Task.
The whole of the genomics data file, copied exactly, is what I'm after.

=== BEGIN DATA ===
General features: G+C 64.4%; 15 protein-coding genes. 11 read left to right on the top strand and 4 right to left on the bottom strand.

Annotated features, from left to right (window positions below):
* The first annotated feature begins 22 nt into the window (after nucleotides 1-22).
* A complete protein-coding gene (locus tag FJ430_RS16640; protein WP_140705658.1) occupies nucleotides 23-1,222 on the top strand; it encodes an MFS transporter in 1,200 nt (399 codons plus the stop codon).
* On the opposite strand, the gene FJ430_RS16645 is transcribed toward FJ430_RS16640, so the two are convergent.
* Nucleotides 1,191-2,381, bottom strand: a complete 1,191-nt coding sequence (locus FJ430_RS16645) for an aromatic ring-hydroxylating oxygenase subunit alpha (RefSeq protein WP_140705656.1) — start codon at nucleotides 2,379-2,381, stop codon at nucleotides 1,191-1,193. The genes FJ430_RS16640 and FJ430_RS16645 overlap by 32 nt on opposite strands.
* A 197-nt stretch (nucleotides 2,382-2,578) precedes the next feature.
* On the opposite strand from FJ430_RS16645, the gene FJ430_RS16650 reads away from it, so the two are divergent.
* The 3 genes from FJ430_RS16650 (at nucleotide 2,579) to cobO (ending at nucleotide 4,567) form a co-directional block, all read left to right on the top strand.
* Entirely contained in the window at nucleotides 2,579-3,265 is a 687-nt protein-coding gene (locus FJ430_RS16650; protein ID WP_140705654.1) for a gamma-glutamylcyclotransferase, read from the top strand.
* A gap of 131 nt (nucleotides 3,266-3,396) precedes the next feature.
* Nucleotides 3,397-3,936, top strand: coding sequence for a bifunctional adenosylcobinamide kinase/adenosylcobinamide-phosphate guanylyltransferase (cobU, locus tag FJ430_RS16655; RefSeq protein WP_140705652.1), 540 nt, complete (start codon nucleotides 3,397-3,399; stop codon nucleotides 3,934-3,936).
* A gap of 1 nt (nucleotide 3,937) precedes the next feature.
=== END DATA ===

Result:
General features: G+C 64.4%; 15 protein-coding genes. 11 read left to right on the top strand and 4 right to left on the bottom strand.

Annotated features, from left to right (window positions below):
* The first annotated feature begins 22 nt into the window (after nucleotides 1-22).
* A complete protein-coding gene (locus tag FJ430_RS16640; protein WP_140705658.1) occupies nucleotides 23-1,222 on the top strand; it encodes an MFS transporter in 1,200 nt (399 codons plus the stop codon).
* On the opposite strand, the gene FJ430_RS16645 is transcribed toward FJ430_RS16640, so the two are convergent.
* Nucleotides 1,191-2,381, bottom strand: a complete 1,191-nt coding sequence (locus FJ430_RS16645) for an aromatic ring-hydroxylating oxygenase subunit alpha (RefSeq protein WP_140705656.1) — start codon at nucleotides 2,379-2,381, stop codon at nucleotides 1,191-1,193. The genes FJ430_RS16640 and FJ430_RS16645 overlap by 32 nt on opposite strands.
* A 197-nt stretch (nucleotides 2,382-2,578) precedes the next feature.
* On the opposite strand from FJ430_RS16645, the gene FJ430_RS16650 reads away from it, so the two are divergent.
* The 3 genes from FJ430_RS16650 (at nucleotide 2,579) to cobO (ending at nucleotide 4,567) form a co-directional block, all read left to right on the top strand.
* Entirely contained in the window at nucleotides 2,579-3,265 is a 687-nt protein-coding gene (locus FJ430_RS16650; protein ID WP_140705654.1) for a gamma-glutamylcyclotransferase, read from the top strand.
* A gap of 131 nt (nucleotides 3,266-3,396) precedes the next feature.
* Nucleotides 3,397-3,936, top strand: coding sequence for a bifunctional adenosylcobinamide kinase/adenosylcobinamide-phosphate guanylyltransferase (cobU, locus tag FJ430_RS16655; RefSeq protein WP_140705652.1), 540 nt, complete (start codon nucleotides 3,397-3,399; stop codon nucleotides 3,934-3,936).
* A gap of 1 nt (nucleotide 3,937) precedes the next feature.